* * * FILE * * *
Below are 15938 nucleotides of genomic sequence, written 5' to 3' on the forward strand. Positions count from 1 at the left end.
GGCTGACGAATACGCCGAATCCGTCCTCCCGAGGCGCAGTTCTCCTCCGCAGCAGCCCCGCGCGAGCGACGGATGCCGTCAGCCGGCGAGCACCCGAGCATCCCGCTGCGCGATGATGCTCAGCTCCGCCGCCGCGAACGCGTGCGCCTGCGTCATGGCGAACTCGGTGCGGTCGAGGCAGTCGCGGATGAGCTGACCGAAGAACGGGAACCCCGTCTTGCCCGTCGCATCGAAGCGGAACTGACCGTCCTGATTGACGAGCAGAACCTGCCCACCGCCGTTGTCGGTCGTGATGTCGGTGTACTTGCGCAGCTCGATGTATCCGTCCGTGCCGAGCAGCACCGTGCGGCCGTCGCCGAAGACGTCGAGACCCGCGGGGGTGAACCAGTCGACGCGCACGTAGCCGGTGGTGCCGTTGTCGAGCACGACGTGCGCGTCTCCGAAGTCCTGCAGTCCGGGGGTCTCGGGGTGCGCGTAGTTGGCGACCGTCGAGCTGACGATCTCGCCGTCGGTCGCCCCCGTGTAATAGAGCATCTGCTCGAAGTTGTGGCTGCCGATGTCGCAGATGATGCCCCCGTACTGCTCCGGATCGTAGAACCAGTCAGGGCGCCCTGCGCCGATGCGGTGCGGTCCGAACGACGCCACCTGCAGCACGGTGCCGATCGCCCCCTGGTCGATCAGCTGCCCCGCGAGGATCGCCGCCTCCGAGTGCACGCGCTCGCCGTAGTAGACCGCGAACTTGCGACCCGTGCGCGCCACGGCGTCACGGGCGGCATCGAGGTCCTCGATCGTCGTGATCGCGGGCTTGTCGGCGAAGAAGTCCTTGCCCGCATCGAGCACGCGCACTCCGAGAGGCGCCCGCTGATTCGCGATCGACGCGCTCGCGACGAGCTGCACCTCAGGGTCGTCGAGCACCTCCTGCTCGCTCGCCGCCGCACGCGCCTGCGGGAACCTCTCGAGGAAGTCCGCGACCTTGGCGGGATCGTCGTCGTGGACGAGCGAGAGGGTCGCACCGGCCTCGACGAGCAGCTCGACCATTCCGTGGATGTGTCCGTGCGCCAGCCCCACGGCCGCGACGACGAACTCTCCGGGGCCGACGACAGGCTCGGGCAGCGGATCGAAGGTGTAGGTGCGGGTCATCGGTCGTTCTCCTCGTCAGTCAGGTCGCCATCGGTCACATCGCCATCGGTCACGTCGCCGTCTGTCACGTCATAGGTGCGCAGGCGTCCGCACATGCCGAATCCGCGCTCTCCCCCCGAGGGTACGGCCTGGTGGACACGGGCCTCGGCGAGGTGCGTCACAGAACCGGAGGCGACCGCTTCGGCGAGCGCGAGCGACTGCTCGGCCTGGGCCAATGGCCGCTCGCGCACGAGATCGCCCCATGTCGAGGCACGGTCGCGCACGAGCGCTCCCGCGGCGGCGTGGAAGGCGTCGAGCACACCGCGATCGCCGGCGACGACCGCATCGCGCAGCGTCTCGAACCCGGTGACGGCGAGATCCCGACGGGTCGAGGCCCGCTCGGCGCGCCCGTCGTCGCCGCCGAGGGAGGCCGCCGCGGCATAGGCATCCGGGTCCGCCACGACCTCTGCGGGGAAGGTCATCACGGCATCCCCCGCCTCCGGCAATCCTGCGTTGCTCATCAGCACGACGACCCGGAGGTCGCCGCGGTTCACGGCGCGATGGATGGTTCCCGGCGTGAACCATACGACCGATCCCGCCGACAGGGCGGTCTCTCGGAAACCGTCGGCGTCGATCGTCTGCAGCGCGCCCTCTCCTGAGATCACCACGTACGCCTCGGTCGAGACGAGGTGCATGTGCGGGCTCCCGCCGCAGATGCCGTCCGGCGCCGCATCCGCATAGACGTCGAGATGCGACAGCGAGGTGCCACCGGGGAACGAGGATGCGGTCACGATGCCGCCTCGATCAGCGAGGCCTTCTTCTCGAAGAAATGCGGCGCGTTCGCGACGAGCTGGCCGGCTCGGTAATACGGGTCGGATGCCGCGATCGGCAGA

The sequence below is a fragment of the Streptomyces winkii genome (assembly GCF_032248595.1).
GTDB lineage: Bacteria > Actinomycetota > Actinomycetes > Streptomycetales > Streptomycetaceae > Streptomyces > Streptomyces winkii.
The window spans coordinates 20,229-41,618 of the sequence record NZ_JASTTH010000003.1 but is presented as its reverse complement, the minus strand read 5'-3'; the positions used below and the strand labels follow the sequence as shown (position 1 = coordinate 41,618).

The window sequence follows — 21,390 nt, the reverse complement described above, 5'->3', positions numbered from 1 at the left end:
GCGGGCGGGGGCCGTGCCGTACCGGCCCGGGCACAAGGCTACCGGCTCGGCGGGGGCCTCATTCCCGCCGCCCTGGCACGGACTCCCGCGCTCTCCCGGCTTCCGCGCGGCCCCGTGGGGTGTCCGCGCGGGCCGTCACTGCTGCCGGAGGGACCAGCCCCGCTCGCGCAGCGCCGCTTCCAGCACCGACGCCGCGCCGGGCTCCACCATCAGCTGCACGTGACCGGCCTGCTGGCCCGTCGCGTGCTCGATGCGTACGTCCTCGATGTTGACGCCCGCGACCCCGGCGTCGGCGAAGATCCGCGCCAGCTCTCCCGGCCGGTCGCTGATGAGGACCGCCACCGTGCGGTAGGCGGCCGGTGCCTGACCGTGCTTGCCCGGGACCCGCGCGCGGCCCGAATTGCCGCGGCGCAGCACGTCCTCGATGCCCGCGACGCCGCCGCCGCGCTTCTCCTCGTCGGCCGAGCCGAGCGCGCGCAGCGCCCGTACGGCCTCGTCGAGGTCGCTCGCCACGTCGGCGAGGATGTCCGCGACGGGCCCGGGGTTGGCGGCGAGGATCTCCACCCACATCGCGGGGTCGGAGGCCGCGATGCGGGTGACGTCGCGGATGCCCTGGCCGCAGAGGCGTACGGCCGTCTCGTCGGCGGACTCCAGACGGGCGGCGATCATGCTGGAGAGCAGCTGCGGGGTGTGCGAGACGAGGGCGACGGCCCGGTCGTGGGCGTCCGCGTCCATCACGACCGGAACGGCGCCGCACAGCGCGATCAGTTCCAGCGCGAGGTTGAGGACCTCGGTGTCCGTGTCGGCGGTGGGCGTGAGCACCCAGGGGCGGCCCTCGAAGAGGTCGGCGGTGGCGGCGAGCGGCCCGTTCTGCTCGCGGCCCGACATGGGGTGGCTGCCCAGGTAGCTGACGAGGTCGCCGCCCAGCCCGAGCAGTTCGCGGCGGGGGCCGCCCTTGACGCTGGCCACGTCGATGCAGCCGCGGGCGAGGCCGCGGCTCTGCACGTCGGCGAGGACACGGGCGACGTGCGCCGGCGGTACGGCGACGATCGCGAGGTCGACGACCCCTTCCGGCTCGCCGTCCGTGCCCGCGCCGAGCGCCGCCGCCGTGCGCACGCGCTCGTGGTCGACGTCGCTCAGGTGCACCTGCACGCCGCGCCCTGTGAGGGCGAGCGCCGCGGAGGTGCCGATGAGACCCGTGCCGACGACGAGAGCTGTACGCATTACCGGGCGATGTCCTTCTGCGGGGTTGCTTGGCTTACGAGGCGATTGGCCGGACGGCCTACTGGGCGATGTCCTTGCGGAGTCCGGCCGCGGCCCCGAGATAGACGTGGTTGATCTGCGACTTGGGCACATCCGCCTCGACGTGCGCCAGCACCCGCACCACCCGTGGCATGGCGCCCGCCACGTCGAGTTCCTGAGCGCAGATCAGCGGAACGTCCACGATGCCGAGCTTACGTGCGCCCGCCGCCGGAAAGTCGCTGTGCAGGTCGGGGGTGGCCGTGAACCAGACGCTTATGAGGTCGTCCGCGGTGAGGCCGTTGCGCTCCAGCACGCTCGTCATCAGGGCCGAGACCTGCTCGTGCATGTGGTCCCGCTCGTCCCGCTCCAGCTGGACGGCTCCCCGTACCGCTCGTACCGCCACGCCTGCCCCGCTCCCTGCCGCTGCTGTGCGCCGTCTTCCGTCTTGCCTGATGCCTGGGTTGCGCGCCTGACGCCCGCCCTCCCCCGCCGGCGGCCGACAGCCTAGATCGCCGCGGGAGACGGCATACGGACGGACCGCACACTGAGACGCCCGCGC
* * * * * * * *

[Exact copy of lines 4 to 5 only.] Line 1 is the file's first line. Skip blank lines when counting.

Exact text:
GTDB lineage: Bacteria > Actinomycetota > Actinomycetes > Streptomycetales > Streptomycetaceae > Streptomyces > Streptomyces winkii.
The window spans coordinates 20,229-41,618 of the sequence record NZ_JASTTH010000003.1 but is presented as its reverse complement, the minus strand read 5'-3'; the positions used below and the strand labels follow the sequence as shown (position 1 = coordinate 41,618).